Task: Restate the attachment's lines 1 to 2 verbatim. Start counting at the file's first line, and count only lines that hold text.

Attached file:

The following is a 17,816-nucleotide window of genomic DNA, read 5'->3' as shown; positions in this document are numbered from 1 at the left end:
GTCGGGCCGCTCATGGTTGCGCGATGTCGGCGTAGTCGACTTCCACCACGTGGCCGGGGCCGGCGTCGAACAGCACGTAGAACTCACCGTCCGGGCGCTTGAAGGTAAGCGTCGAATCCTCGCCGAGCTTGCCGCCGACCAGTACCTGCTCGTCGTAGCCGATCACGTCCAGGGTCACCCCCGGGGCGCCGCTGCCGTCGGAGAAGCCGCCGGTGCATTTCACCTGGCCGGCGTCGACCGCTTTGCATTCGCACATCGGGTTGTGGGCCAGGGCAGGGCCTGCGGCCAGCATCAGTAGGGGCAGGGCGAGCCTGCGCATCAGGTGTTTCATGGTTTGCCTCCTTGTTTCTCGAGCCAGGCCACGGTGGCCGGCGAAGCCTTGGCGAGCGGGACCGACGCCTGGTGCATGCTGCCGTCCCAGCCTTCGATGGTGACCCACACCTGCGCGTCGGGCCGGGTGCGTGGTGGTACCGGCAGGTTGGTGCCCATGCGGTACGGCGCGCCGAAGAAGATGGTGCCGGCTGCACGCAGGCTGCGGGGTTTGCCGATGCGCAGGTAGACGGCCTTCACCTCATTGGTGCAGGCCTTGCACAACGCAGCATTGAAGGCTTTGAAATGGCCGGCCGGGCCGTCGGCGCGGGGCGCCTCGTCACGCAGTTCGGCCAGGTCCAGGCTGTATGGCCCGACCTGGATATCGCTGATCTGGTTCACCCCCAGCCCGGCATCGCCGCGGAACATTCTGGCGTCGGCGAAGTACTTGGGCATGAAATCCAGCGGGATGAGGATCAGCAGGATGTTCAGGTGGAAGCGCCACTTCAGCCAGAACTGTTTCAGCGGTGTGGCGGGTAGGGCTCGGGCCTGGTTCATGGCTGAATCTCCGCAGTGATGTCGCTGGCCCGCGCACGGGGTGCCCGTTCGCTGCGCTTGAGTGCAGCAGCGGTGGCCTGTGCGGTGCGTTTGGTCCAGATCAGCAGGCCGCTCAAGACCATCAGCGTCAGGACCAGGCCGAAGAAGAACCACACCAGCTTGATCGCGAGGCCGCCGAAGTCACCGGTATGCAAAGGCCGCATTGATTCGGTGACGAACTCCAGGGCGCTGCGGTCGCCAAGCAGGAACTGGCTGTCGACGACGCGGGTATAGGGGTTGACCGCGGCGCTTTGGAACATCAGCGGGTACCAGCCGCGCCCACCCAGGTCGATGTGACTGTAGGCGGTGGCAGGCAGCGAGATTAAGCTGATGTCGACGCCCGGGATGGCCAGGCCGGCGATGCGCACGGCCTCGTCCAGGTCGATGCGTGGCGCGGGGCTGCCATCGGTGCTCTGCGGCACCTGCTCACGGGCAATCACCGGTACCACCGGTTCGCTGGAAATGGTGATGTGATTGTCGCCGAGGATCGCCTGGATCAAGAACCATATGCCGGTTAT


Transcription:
The following is a 17,816-nucleotide window of genomic DNA, read 5'->3' as shown; positions in this document are numbered from 1 at the left end:
GTCGGGCCGCTCATGGTTGCGCGATGTCGGCGTAGTCGACTTCCACCACGTGGCCGGGGCCGGCGTCGAACAGCACGTAGAACTCACCGTCCGGGCGCTTGAAGGTAAGCGTCGAATCCTCGCCGAGCTTGCCGCCGACCAGTACCTGCTCGTCGTAGCCGATCACGTCCAGGGTCACCCCCGGGGCGCCGCTGCCGTCGGAGAAGCCGCCGGTGCATTTCACCTGGCCGGCGTCGACCGCTTTGCATTCGCACATCGGGTTGTGGGCCAGGGCAGGGCCTGCGGCCAGCATCAGTAGGGGCAGGGCGAGCCTGCGCATCAGGTGTTTCATGGTTTGCCTCCTTGTTTCTCGAGCCAGGCCACGGTGGCCGGCGAAGCCTTGGCGAGCGGGACCGACGCCTGGTGCATGCTGCCGTCCCAGCCTTCGATGGTGACCCACACCTGCGCGTCGGGCCGGGTGCGTGGTGGTACCGGCAGGTTGGTGCCCATGCGGTACGGCGCGCCGAAGAAGATGGTGCCGGCTGCACGCAGGCTGCGGGGTTTGCCGATGCGCAGGTAGACGGCCTTCACCTCATTGGTGCAGGCCTTGCACAACGCAGCATTGAAGGCTTTGAAATGGCCGGCCGGGCCGTCGGCGCGGGGCGCCTCGTCACGCAGTTCGGCCAGGTCCAGGCTGTATGGCCCGACCTGGATATCGCTGATCTGGTTCACCCCCAGCCCGGCATCGCCGCGGAACATTCTGGCGTCGGCGAAGTACTTGGGCATGAAATCCAGCGGGATGAGGATCAGCAGGATGTTCAGGTGGAAGCGCCACTTCAGCCAGAACTGTTTCAGCGGTGTGGCGGGTAGGGCTCGGGCCTGGTTCATGGCTGAATCTCCGCAGTGATGTCGCTGGCCCGCGCACGGGGTGCCCGTTCGCTGCGCTTGAGTGCAGCAGCGGTGGCCTGTGCGGTGCGTTTGGTCCAGATCAGCAGGCCGCTCAAGACCATCAGCGTCAGGACCAGGCCGAAGAAGAACCACACCAGCTTGATCGCGAGGCCGCCGAAGTCACCGGTATGCAAAGGCCGCATTGATTCGGTGACGAACTCCAGGGCGCTGCGGTCGCCAAGCAGGAACTGGCTGTCGACGACGCGGGTATAGGGGTTGACCGCGGCGCTTTGGAACATCAGCGGGTACCAGCCGCGCCCACCCAGGTCGATGTGACTGTAGGCGGTGGCAGGCAGCGAGATTAAGCTGATGTCGACGCCCGGGATGGCCAGGCCGGCGATGCGCACGGCCTCGTCCAGGTCGATGCGTGGCGCGGGGCTGCCATCGGTGCTCTGCGGCACCTGCTCACGGGCAATCACCGGTACCACCGGTTCGCTGGAAATGGTGATGTGATTGTCGCCGAGGATCGCCTGGATCAAGAACCATATGCCGGTTAT